I lived under a rock and I’ll be the first person to admit that fact. My world consisted of reading books for a living. I was the biggest dork ever, but, truth be told, I hated most people. My job, and the gorgeous beauty of the internet, allowed me the luxury of holing myself up in my apartment for days at a time without needing to show my face in the office and I was completely okay with that.
As an English major with a master’s degree from the University of Michigan, I wowed my way into a small publishing firm, where my official job title was “manuscript appraiser,” which was the firm’s fancy lingo for book editor. I managed the Online Distribution department, which was responsible for all editing and formatting to manuscripts to be published for ebooks, and I oversaw the work of seven different junior editors. Sometimes I edited on my laptop, but most times I zapped through ink cartridge after ink cartridge and printed out the manuscripts and I bought red pens in bulk.
My cell phone buzzed, making me jump. The screen of my iPhone signaled that I received a text message from my best friend, Chelsea. As I pulled up the message, I realized that I’d lost track of time, of course, and she was probably checking up on me.
Woman, you’re late. I’m at our normal table. Get here.
I had to laugh. While her text message sounded harsh, it wasn’t. Not in the least. Chelsea had a very dry and sarcastic sense of humor. Another message buzzed before I could even send a reply.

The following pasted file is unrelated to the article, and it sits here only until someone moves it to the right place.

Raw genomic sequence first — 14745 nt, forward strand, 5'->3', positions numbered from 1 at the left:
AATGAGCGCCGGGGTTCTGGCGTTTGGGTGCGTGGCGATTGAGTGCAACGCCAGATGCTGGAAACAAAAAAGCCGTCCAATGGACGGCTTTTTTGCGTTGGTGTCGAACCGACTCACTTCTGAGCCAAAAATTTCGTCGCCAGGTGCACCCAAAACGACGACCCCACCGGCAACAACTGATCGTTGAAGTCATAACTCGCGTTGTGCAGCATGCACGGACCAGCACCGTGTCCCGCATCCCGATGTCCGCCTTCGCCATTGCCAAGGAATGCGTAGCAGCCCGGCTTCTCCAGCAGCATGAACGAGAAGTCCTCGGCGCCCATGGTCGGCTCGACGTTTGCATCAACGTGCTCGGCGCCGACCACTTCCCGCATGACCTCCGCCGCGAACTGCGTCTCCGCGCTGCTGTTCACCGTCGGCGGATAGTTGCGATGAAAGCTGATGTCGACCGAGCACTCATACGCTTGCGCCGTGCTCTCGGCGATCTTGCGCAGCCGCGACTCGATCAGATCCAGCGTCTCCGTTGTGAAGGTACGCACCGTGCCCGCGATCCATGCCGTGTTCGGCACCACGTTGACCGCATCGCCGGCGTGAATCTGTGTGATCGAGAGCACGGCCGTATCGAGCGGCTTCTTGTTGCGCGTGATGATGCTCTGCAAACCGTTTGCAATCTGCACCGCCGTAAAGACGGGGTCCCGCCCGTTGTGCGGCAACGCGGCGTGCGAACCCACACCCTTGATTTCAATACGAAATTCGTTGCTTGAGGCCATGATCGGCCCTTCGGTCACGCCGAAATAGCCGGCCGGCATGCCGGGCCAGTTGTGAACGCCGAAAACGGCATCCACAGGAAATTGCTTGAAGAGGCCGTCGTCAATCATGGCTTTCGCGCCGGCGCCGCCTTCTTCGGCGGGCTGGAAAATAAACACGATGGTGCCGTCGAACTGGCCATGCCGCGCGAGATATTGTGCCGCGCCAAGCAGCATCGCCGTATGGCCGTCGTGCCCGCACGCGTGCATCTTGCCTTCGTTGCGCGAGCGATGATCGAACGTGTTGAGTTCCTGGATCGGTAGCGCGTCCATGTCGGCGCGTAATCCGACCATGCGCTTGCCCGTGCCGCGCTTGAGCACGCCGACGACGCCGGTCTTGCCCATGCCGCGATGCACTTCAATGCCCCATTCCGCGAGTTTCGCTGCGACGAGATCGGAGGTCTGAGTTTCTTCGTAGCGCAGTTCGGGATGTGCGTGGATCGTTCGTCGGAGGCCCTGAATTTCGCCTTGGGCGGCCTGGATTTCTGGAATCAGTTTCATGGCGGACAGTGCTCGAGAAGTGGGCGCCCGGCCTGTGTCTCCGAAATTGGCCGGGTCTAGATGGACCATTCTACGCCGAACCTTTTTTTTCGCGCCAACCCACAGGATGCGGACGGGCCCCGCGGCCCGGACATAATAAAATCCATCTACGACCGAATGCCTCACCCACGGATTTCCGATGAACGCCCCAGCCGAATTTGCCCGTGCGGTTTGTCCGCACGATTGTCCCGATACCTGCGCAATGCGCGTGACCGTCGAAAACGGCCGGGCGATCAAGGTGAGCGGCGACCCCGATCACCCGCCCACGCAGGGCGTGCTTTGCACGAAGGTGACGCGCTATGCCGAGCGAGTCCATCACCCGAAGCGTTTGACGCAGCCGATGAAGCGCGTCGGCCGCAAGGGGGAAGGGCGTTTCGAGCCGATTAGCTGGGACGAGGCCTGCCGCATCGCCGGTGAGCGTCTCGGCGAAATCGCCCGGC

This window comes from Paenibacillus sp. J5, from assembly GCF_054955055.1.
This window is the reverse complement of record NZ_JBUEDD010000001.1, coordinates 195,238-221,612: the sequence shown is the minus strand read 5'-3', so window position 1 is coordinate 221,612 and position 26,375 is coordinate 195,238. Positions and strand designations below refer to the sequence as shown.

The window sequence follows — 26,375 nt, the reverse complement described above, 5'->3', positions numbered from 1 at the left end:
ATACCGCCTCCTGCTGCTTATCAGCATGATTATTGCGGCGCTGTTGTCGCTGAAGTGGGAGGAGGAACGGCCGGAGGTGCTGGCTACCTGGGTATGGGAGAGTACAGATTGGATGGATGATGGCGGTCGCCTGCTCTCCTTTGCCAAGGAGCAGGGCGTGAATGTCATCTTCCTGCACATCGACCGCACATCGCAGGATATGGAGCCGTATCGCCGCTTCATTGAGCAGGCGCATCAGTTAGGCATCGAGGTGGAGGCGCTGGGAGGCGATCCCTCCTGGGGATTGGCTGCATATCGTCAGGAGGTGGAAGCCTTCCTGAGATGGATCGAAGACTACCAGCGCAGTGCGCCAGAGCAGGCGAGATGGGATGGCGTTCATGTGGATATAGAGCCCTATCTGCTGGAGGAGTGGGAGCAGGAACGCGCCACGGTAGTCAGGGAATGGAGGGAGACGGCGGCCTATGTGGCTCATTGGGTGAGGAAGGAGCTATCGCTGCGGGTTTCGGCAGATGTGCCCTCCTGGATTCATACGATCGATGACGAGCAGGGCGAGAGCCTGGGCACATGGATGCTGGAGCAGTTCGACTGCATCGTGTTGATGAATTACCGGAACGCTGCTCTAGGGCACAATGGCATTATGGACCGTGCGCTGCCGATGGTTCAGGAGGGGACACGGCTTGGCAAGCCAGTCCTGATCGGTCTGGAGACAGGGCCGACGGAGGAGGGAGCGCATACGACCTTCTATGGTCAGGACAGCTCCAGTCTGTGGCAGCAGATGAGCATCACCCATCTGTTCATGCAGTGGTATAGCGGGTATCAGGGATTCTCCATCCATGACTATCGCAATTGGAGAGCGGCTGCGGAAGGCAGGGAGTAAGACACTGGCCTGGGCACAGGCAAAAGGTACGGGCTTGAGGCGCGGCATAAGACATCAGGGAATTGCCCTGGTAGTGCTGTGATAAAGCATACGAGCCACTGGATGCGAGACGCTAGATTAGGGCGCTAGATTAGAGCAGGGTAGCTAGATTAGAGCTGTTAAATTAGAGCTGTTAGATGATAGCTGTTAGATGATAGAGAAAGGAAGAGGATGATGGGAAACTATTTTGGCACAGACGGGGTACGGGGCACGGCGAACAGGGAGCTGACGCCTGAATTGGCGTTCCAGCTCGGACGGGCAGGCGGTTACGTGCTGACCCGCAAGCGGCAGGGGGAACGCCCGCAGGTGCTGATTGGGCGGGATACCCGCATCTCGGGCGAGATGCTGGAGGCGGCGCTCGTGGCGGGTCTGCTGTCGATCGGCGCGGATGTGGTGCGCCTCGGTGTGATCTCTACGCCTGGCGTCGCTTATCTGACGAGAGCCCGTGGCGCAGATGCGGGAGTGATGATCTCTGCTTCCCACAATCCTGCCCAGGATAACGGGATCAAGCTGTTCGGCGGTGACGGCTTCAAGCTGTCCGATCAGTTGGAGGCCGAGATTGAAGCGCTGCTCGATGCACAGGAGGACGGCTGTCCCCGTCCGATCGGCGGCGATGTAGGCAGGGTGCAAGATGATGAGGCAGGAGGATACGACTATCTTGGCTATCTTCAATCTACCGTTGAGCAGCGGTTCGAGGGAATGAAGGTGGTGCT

Make sure you change out of your reading clothes. We’re going out after we eat dinner.
Reading clothes. Pffft. What the heck was wrong with my black yoga pants and oversized Pink zip-up hoodie? Yeah. Chelsea knew me all too well. After taking a quick glance out the picture window that was the pièce de résistance of my living room, I saw that it was dark outside. I really had lost track of time.
Chelsea said we were going out after we had our weekly dinner date so I guessed that meant I was going to have to push aside my common disgust and detestation for the general population. She was definitely more of a social person and loved going out at night, while I, well, didn’t.
When I looked in the mirror, I didn’t really think I needed any make-up aside from a few swipes of mascara. My hair, well, that was a different story. My blonde tresses were limp from the fineness I inherited from my grandmother, and it looked a bit frumpy from washing it last night before going immediately to bed with a towel wrapped around my head. I was late and didn’t have time to do anything to it. I sighed. Not like I was trying to impress anyone.